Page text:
But this moment is no time for regret. This is a time to celebrate that I saw the light!
This is the moment to acknowledge that I faced what wasn’t serving me and I kicked it to the kerb. I lightened my load and enabled myself to travel the rest of the road with acceptance rather than avoidance, with a strong focus on the things that are important to me, fully committed with an open mind, and a welcoming heart.
Three years on from that important day, I am proud of how far I’ve come.
I found my superpower in being honest with myself, shedding the shame that held me back, no longer needing a substance or any other unhealthy behaviour to help me cope with uncomfortable feelings, learning to forgive myself and others, committing to do the things that serve me well, learning mindfulness and breath-work and being kinder to myself and others.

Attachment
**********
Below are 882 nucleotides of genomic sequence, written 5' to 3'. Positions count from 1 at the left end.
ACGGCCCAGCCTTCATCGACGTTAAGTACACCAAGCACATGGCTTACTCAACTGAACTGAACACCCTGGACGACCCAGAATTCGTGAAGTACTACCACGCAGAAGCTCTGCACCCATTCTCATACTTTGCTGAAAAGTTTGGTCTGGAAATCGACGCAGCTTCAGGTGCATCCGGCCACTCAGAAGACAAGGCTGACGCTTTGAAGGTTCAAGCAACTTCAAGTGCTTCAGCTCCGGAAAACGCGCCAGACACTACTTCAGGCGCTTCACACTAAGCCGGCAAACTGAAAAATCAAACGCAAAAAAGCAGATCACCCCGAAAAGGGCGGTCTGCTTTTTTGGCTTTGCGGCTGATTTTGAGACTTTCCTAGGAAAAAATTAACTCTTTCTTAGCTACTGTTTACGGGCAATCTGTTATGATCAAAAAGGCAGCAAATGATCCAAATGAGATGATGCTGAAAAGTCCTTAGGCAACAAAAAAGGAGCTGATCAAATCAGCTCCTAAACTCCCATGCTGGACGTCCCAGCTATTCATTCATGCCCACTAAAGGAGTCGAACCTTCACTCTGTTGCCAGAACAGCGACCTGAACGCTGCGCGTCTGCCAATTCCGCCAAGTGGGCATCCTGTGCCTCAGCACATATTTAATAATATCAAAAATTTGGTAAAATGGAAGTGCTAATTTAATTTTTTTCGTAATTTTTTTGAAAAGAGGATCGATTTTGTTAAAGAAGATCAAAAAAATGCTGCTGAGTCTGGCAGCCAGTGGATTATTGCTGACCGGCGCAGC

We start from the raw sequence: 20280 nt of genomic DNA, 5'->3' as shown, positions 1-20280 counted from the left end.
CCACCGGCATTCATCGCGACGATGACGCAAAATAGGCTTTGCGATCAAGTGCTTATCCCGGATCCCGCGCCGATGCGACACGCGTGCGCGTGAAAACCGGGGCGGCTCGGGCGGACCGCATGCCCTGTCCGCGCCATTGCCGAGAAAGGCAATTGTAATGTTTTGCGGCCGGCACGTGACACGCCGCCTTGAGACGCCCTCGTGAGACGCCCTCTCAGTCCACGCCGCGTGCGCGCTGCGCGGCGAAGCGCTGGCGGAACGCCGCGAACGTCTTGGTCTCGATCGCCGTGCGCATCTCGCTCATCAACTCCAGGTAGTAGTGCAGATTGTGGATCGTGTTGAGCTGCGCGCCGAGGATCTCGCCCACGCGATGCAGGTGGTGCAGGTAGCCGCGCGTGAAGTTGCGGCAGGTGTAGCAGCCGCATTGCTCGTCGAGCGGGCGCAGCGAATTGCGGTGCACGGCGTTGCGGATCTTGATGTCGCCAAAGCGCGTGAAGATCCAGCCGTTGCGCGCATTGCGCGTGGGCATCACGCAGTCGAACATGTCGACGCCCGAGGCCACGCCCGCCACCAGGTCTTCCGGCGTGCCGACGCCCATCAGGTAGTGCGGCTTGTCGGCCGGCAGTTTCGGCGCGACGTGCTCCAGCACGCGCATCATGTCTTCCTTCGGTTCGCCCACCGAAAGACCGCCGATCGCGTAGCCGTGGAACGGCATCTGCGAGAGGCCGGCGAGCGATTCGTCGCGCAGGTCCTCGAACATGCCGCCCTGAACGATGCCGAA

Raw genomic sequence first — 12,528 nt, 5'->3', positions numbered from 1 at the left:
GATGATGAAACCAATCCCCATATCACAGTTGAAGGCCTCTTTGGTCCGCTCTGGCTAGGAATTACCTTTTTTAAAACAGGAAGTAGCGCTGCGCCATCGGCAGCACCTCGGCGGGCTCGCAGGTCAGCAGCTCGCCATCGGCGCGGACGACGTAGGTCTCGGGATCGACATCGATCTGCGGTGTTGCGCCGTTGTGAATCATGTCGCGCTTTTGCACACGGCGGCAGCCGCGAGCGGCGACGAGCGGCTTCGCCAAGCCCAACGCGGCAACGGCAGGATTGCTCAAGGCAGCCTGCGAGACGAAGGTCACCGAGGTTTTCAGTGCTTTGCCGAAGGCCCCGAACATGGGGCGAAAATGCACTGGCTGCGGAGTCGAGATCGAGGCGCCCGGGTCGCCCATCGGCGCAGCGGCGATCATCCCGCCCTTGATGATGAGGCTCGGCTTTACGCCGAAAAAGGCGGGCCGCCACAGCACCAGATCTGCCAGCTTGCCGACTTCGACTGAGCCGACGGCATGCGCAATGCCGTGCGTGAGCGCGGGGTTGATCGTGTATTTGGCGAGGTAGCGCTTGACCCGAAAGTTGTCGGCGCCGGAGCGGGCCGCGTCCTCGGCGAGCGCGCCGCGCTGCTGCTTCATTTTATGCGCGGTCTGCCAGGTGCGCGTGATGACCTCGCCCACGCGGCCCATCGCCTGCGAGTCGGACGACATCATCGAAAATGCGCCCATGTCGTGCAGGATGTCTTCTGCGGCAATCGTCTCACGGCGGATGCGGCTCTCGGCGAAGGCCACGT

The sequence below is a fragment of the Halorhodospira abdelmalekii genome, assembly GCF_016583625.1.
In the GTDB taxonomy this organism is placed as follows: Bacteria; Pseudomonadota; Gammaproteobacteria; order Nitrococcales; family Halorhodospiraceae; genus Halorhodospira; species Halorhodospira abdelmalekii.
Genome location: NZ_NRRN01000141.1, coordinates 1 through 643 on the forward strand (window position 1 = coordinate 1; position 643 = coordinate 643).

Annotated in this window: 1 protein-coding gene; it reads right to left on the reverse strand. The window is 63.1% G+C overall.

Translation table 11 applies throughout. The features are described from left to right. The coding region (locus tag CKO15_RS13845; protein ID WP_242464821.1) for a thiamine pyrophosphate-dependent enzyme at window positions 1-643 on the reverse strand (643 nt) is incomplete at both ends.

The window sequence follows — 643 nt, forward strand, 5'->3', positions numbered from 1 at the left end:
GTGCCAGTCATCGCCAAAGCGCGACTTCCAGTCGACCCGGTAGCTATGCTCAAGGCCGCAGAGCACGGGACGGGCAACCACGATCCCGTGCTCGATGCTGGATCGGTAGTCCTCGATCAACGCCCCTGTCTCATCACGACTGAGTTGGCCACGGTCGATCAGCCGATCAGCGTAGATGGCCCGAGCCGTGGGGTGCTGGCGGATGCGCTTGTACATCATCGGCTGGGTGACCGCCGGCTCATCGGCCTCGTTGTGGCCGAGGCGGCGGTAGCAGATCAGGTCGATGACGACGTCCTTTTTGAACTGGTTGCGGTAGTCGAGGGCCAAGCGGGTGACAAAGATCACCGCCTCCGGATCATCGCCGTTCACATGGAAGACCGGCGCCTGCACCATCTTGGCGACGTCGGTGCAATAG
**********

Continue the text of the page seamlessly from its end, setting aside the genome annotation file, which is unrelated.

I’ve written a book that I believe will bring hope and inspiration to others and may even help people to lighten their own load sooner than I managed to lighten mine.
An extract from my book was recently aired on ABC Radio National’s programme Life Matters. You can listen to it here.
I am half-way through my Diploma of Counselling and loving every word of knowledge that I am acquiring, not to mention the connections I am making with like-minded students.
I believe that my own lived experience of anxiety, depression, suicidal thoughts, and the resulting addictive behaviours makes me a more compassionate and empathic person and will help me to serve others who are suffering.